Memorial Service Planned for Frank Burdick

Memorial Service Planned for Frank Burdick


The College will hold a memorial service for Frank A. Burdick, professor emeritus of history, on Sunday, March 24, at the Lynne Parks ’68 SUNY Cortland Alumni House.

Organized by the campus community and members of Burdick’s family, the event will begin at 1 p.m. when the family will receive friends at the house at 29 Tompkins St. in Cortland. The memorial service begins at 2 p.m. 
The gathering is open to members of the campus community, the local community and alumni.

Burdick, a noted expert in the Vietnam War era, died on Jan. 19. He had continued to teach part-time at SUNY Cortland for 15 years following his retirement in 1998 after a 34-year career.

Burdick served the College as acting associate dean of arts and sciences during 1985 and again from 1988 to 1990. He also chaired the History Department.

He was recalled as a popular teacher who held his students to the highest academic standards. His strong commitment to students was honored with the establishment of the Frank Burdick Scholarship in 2002, which was made possible by two former students, Margaret Palmer Young ’85 and Charles Young ’85.

Burdick developed the African American Studies concentration in Social Studies and designed one of the first college courses on the Vietnam War. He reviewed numerous books on the war and wrote several articles on the military’s role in the development of war strategies and tactics. He also won three National Endowment for the Humanities fellowships for further research on the war and spent one summer on a fellowship at the United States Military Academy at West Point.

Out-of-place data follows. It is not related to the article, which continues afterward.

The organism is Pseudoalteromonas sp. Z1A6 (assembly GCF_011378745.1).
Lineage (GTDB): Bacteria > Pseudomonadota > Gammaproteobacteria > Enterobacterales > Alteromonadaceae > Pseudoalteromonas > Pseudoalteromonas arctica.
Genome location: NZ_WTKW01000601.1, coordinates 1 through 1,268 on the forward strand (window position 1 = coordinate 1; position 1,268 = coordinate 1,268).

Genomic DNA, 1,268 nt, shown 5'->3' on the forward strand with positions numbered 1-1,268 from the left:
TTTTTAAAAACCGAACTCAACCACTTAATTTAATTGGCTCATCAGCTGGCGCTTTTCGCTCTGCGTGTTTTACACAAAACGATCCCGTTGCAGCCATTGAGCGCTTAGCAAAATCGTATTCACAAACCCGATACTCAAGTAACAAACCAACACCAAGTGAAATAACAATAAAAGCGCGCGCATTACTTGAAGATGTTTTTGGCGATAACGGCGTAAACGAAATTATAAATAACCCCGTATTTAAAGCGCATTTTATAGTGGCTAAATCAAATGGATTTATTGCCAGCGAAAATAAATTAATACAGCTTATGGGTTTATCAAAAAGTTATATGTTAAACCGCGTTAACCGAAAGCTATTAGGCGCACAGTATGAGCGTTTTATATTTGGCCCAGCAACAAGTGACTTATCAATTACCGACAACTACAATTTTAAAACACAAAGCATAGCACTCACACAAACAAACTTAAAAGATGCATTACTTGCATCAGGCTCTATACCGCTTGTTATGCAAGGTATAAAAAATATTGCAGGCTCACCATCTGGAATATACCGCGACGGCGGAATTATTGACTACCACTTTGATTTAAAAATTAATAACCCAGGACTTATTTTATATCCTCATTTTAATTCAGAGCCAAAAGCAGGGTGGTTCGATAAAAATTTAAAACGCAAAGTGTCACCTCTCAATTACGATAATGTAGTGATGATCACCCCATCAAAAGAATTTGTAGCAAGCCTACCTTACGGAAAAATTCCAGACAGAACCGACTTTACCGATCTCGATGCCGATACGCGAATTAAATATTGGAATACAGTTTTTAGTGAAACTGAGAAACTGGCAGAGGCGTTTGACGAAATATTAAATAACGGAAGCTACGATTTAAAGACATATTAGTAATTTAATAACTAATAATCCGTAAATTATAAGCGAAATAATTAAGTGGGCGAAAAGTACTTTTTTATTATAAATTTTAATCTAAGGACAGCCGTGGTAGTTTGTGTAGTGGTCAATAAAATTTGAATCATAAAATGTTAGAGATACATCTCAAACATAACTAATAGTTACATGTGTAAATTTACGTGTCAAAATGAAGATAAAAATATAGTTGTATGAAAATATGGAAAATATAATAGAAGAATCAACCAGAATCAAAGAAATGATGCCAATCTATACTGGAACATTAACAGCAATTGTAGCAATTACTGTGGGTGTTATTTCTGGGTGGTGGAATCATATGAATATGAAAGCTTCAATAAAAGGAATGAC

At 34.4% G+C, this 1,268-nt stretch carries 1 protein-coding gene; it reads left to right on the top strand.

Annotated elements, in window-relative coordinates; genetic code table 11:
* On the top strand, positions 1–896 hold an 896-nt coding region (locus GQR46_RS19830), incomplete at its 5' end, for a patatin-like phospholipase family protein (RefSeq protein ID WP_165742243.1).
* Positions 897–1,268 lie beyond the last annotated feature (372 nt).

A Brooklyn native and Korean War veteran, in August 1963 he attended the march on Washington and heard Martin Luther King Jr. give his “I Have a Dream” speech. Burdick joined the College that year but took a two-year sabbatical in 1964 to pursue his doctorate in history at University of Iowa. He also had B.A. and M.A. degrees in history from SUNY Albany. Burdick returned to the College in 1966 as an assistant professor, rising to the rank of professor in 1980.

He is survived by his daughter, Jennifer (Jack) Silas; granddaughters, Jordan and Cameron of Atlanta; and son, Chris, of Tampa, Fla.

Contributions in his name can be made to the Cortland College Foundation, directed to the Frank A. Burdick Scholarship Fund, at SUNY Cortland, PO Box 2000, Cortland, NY 13045.